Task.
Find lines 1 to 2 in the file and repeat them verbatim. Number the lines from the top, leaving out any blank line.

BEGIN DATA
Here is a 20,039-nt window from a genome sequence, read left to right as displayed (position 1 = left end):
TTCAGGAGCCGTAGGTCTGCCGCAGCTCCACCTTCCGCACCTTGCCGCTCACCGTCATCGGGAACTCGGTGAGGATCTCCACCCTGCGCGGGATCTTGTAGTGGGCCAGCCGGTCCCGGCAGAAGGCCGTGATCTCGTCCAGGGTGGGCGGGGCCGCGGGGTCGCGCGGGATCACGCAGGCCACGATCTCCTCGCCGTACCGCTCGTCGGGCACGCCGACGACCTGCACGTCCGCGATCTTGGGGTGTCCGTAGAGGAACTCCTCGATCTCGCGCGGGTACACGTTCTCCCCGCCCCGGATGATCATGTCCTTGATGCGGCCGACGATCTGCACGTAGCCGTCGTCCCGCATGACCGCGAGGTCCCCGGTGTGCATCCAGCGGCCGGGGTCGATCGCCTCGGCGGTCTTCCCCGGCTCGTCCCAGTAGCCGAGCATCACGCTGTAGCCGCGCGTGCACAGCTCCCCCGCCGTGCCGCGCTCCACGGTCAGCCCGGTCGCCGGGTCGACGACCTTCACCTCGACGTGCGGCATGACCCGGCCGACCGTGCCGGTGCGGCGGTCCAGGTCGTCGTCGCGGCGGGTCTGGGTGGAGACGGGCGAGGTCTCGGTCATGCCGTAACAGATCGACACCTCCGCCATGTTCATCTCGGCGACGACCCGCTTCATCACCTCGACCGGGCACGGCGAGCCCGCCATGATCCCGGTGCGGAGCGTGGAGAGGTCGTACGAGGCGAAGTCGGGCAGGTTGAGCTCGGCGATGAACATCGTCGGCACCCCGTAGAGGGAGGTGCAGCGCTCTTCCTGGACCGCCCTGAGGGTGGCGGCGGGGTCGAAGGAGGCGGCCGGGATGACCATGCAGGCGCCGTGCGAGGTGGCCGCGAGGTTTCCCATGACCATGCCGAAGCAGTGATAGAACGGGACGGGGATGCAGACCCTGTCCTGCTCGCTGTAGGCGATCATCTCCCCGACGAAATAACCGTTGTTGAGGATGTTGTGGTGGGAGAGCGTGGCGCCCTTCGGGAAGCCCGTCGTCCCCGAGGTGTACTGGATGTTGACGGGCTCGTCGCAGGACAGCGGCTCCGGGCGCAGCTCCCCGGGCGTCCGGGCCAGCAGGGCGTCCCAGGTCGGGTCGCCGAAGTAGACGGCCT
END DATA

Here is a 20,039-nt window from a genome sequence, read left to right as displayed (position 1 = left end):
TTCAGGAGCCGTAGGTCTGCCGCAGCTCCACCTTCCGCACCTTGCCGCTCACCGTCATCGGGAACTCGGTGAGGATCTCCACCCTGCGCGGGATCTTGTAGTGGGCCAGCCGGTCCCGGCAGAAGGCCGTGATCTCGTCCAGGGTGGGCGGGGCCGCGGGGTCGCGCGGGATCACGCAGGCCACGATCTCCTCGCCGTACCGCTCGTCGGGCACGCCGACGACCTGCACGTCCGCGATCTTGGGGTGTCCGTAGAGGAACTCCTCGATCTCGCGCGGGTACACGTTCTCCCCGCCCCGGATGATCATGTCCTTGATGCGGCCGACGATCTGCACGTAGCCGTCGTCCCGCATGACCGCGAGGTCCCCGGTGTGCATCCAGCGGCCGGGGTCGATCGCCTCGGCGGTCTTCCCCGGCTCGTCCCAGTAGCCGAGCATCACGCTGTAGCCGCGCGTGCACAGCTCCCCCGCCGTGCCGCGCTCCACGGTCAGCCCGGTCGCCGGGTCGACGACCTTCACCTCGACGTGCGGCATGACCCGGCCGACCGTGCCGGTGCGGCGGTCCAGGTCGTCGTCGCGGCGGGTCTGGGTGGAGACGGGCGAGGTCTCGGTCATGCCGTAACAGATCGACACCTCCGCCATGTTCATCTCGGCGACGACCCGCTTCATCACCTCGACCGGGCACGGCGAGCCCGCCATGATCCCGGTGCGGAGCGTGGAGAGGTCGTACGAGGCGAAGTCGGGCAGGTTGAGCTCGGCGATGAACATCGTCGGCACCCCGTAGAGGGAGGTGCAGCGCTCTTCCTGGACCGCCCTGAGGGTGGCGGCGGGGTCGAAGGAGGCGGCCGGGATGACCATGCAGGCGCCGTGCGAGGTGGCCGCGAGGTTTCCCATGACCATGCCGAAGCAGTGATAGAACGGGACGGGGATGCAGACCCTGTCCTGCTCGCTGTAGGCGATCATCTCCCCGACGAAATAACCGTTGTTGAGGATGTTGTGGTGGGAGAGCGTGGCGCCCTTCGGGAAGCCCGTCGTCCCCGAGGTGTACTGGATGTTGACGGGCTCGTCGCAGGACAGCGGCTCCGGGCGCAGCTCCCCGGGCGTCCGGGCCAGCAGGGCGTCCCAGGTCGGGTCGCCGAAGTAGACGGCCT